Study: Cranberries may mitigate gut problems from animal-based diets
Consuming whole cranberry powder can limit changes in human gut microbiota from an animal-based diet, according to research published online Sept. 8 in The Journal of Nutritional Biochemistry. Led by researchers at Tufts University, an international team conducted a randomized, double-blind, crossover study of 11 healthy adults aged 25 to 54 with normal digestive function. They ate an animal-based control diet, plus 30 grams per day of a placebo powder, and then an animal-based treatment diet, which included 30 grams per day of freeze-dried whole cranberry powder.
Researchers found the cranberry-augmented diet showed fewer potentially negative microbiota changes. It also appeared to limit secondary gut bile acids that have been associated with colon and GI cancer. Overall, the treatment diet suggested cranberries may help support a healthy gut microbiome, researchers said.
"Among the 20 most commonly consumed fruits in the American diet, we chose to investigate cranberries and the gut microbiome as they are among the fruits with a high total phenol content," Oliver Chen, the study's author, said in a release. "An imbalance can increase the risk for several chronic diseases, including atherosclerosis, hypertension, kidney disease and Type 2 diabetes. Identifying foods — like cranberries — that can help shape and support a healthier gut microbiome could have a remarkable impact on public health."
Cranberries have shown other health benefits, such as limiting urinary tract infections in women, improving vascular function and cholesterol profiles in an animal study, delivering powerful antioxidants, reducing bacteria which can cause dental cavities and potentially reducing the incidence of ulcers and cancer.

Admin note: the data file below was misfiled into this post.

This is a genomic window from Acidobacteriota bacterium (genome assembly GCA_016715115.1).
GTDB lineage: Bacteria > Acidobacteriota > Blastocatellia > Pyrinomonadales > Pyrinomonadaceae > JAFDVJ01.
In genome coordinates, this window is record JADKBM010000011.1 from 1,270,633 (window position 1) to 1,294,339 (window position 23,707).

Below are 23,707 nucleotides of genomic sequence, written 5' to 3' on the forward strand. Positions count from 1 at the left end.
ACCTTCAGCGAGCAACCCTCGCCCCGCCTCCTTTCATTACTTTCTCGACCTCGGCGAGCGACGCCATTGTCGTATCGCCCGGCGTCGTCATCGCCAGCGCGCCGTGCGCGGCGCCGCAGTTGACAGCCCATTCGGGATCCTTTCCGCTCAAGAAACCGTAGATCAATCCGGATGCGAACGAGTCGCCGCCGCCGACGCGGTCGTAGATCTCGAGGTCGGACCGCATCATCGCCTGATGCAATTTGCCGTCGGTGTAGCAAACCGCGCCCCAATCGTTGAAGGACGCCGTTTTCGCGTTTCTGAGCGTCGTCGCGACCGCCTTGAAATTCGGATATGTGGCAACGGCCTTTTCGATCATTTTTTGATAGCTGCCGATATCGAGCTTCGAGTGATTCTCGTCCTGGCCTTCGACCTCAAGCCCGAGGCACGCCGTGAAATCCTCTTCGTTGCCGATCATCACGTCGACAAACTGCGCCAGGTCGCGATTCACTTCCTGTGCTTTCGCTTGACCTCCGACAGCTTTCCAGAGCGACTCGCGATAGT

While this new study's findings would likely be of interest to many consumers looking to adopt dietary changes to enhance their health, it's hard to tell how trustworthy the research is when there were only 11 participants. It might be more convincing if there were additional studies involving a much larger group.
As gut health has increasingly become a trend people care about, prebiotics have gained interest as a way to introduce food to promote the "good" bacteria already present in the digestive system. Probiotics, which are live bacteria added to the digestive system in the form of yogurt or kefir, as well as other foods and supplements, are also touted as helping to maintain a healthy gut, but their effectiveness has been questioned.
Because cranberries generally wear a health halo due to all the other studies that have been done, it's likely the industry will benefit from the outcome of this latest research. The Cranberry Institute helped to fund the Tufts University study. Executive Director Terry Humfeld said his organization, on behalf of cranberry growers and handlers, finds it exciting and rewarding to see new research about the potential benefits of cranberry consumption. The institute also tracks cranberry-related research on its website.
It's possible that, as more research stacks up pointing to the beneficial aspects of eating cranberries, the market will respond by featuring the ingredient at times other than Thanksgiving. Most of the harvest occurs in September and October, and the fresh fruit is usually available between September and December, according to the Cranberry Institute. Cranberries that aren't packaged to be sold fresh are available year-round in juice, sauce and dried products, so it's possible for manufacturers to advertise their benefits anytime.
Cranberries have one more marketing advantage compared to other fruits. They are native to North America and have been commercially farmed here since 1816.